I’m not a huge winter fan. I don’t like the cold, and I don’t like just a few measly hours of sunlight. That’s probably why I live in the southwest. But despite that, I still find myself feeling more lethargic in the winter than in the summer. It turns out this is pretty common. More severe cases, involving bouts of depression, is actually diagnosable. It’s called Seasonal Affective Disorder (appropriately shortened to SAD). SAD is a mood disorder in which individuals have normal mental wellbeing during most of the year, but then have more “depressive” symptoms in the winter and during times of short-light days.
One culprit of SAD is melatonin, a hormone secreted by the pineal gland, which is located in the brain. It helps control your sleep and wake cycles, like the biological clock and circadian rhythms. It affects your mood and energy levels, and the amount of melatonin produced depends on how much light your body is receiving. In wintertime, melatonin levels are produced usually later in the day than during the summertime. The change in light levels, and thus melatonin levels, can lead to these symptoms of SAD. People, and hamsters, with SAD may be under sensitive to light, unable to perceive artificial light as a longer day during the wintertime.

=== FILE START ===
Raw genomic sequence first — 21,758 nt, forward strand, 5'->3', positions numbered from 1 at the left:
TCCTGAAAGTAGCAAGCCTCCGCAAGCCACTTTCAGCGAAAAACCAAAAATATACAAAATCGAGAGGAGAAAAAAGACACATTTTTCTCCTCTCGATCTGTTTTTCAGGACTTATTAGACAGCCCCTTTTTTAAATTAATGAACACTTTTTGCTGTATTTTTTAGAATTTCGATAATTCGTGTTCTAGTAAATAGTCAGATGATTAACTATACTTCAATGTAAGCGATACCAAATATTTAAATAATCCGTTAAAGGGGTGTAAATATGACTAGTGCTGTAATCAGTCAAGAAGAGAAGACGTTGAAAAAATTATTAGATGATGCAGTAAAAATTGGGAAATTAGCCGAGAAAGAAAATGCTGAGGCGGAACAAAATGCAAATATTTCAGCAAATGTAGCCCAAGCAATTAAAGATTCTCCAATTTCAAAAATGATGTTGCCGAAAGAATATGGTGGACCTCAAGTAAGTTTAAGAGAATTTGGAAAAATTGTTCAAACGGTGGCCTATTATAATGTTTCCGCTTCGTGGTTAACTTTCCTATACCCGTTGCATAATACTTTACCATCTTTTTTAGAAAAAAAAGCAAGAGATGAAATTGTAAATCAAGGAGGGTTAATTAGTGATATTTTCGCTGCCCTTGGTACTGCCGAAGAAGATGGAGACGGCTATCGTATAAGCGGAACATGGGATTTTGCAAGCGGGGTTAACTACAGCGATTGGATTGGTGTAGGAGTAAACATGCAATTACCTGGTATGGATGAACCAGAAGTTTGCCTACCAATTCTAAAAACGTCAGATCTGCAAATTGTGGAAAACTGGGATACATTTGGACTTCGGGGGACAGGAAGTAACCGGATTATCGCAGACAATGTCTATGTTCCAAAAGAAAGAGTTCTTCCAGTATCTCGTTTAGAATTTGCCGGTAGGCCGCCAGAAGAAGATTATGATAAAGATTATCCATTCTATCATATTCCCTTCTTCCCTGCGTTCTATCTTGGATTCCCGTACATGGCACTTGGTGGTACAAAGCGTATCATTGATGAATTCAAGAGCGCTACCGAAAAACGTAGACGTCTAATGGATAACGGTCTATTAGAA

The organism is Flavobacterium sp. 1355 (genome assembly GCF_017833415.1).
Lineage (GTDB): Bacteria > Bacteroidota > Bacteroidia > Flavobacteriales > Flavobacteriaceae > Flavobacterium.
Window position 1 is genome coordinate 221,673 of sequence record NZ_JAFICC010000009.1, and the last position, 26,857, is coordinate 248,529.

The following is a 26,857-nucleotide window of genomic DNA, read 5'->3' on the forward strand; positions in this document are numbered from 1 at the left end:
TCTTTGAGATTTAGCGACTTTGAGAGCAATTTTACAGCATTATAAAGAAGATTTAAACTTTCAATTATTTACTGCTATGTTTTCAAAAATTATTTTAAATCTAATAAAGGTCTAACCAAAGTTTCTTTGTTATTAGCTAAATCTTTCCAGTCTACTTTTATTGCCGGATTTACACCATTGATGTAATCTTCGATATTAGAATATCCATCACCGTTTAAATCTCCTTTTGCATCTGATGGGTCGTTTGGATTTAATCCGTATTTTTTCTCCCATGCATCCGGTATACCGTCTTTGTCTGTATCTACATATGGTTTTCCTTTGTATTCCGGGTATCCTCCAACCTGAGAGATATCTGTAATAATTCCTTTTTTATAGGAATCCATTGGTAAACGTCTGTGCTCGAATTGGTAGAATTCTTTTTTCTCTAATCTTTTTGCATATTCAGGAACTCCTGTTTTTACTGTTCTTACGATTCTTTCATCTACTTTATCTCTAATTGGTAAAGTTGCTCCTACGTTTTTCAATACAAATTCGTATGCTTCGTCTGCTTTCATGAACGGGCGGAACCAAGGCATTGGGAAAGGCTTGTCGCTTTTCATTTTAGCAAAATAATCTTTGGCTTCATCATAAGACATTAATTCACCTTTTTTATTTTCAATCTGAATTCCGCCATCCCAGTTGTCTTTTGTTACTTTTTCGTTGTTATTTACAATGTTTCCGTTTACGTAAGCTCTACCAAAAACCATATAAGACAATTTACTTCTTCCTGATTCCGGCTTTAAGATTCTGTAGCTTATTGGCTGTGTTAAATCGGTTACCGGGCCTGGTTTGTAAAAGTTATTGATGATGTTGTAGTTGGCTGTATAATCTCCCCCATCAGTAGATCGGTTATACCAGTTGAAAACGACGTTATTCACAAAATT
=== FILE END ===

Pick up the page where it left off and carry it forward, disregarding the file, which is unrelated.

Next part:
An interesting fact about SAD: it’s not just human-specific; it actually happens to hamsters (and likely other animals), too. I was curious about this because how do you really know if or when a hamster is depressed? After some research, I found that there were a series of experiments done on hamsters back in 2005 at Ohio State University.
Hamsters are thought to be anxious or depressed if they spend more time near the walls of their cages instead of staying in the center; if they forgo sugar water; and if they float in water. Apparently, hamsters don’t sink, they float. But if they swim and are active in the water, it’s a sign of being content, as opposed to just floating.
In this study, researchers housed both male and female Siberian hamsters in containers that were created to mimic long summer days or short winter days. These were simulated with 16 hours of light and eight hours of light, respectively. After 10 weeks in these containers, hamsters were given the “float or sink test” and then had their brains removed 48 hours later. They were tested for anxiety and depression, seen by hippocampal and cell body size. Researchers said they found their results showed a link between the amount of light hamsters received and their attitudes. The less light hamsters received the more anxious or depressed they were perceived to be. Also, hamsters born in wintertime tended to be more susceptible to SAD than those hamsters born in summertime.
While it is flawed to conclude the same for humans, based on the results of a Siberian hamster, it makes me wonder if there isn’t something to the old adage, “go south for the winter,” where the days are lighter longer. Let me see if I can find that human study somewhere…
Source: Workman, Joanna L. “Photoperiodic Regulation of Affective Responses and Hippocampal Cell Morphology in Siberian Hamsters” 2005
Image of Siberian hamster from www.asknature.org